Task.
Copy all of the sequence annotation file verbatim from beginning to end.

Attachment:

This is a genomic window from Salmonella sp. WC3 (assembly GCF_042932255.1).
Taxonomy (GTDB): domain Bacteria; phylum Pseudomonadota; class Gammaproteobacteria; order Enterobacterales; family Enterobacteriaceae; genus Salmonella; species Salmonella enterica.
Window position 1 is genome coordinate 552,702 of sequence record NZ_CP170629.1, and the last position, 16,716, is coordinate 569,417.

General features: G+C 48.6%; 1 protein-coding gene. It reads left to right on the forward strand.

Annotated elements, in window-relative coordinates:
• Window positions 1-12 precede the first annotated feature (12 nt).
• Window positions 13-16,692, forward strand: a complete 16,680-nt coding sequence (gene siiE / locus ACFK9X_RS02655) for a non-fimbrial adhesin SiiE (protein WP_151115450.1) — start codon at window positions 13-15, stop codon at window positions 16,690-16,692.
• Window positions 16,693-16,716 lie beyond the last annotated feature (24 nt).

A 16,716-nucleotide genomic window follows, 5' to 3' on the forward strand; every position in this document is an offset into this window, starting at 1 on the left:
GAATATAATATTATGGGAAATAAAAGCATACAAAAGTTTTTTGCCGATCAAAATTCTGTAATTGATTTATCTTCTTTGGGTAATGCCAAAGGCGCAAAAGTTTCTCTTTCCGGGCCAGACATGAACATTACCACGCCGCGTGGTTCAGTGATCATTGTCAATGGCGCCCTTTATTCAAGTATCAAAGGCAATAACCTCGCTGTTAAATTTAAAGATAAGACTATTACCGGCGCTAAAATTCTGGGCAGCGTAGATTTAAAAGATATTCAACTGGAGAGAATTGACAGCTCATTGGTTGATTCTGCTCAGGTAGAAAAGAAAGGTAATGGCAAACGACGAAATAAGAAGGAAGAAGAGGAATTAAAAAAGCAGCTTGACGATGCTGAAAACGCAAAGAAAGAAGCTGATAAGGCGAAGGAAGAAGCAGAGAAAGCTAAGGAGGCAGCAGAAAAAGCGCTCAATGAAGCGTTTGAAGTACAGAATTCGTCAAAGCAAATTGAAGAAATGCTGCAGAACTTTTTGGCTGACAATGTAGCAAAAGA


This is a genomic window from Salmonella sp. WC3 (assembly GCF_042932255.1).
Taxonomy (GTDB): domain Bacteria; phylum Pseudomonadota; class Gammaproteobacteria; order Enterobacterales; family Enterobacteriaceae; genus Salmonella; species Salmonella enterica.
Window position 1 is genome coordinate 552,702 of sequence record NZ_CP170629.1, and the last position, 16,716, is coordinate 569,417.

General features: G+C 48.6%; 1 protein-coding gene. It reads left to right on the forward strand.

Annotated elements, in window-relative coordinates:
• Window positions 1-12 precede the first annotated feature (12 nt).
• Window positions 13-16,692, forward strand: a complete 16,680-nt coding sequence (gene siiE / locus ACFK9X_RS02655) for a non-fimbrial adhesin SiiE (protein WP_151115450.1) — start codon at window positions 13-15, stop codon at window positions 16,690-16,692.
• Window positions 16,693-16,716 lie beyond the last annotated feature (24 nt).

A 16,716-nucleotide genomic window follows, 5' to 3' on the forward strand; every position in this document is an offset into this window, starting at 1 on the left:
GAATATAATATTATGGGAAATAAAAGCATACAAAAGTTTTTTGCCGATCAAAATTCTGTAATTGATTTATCTTCTTTGGGTAATGCCAAAGGCGCAAAAGTTTCTCTTTCCGGGCCAGACATGAACATTACCACGCCGCGTGGTTCAGTGATCATTGTCAATGGCGCCCTTTATTCAAGTATCAAAGGCAATAACCTCGCTGTTAAATTTAAAGATAAGACTATTACCGGCGCTAAAATTCTGGGCAGCGTAGATTTAAAAGATATTCAACTGGAGAGAATTGACAGCTCATTGGTTGATTCTGCTCAGGTAGAAAAGAAAGGTAATGGCAAACGACGAAATAAGAAGGAAGAAGAGGAATTAAAAAAGCAGCTTGACGATGCTGAAAACGCAAAGAAAGAAGCTGATAAGGCGAAGGAAGAAGCAGAGAAAGCTAAGGAGGCAGCAGAAAAAGCGCTCAATGAAGCGTTTGAAGTACAGAATTCGTCAAAGCAAATTGAAGAAATGCTGCAGAACTTTTTGGCTGACAATGTAGCAAAAGA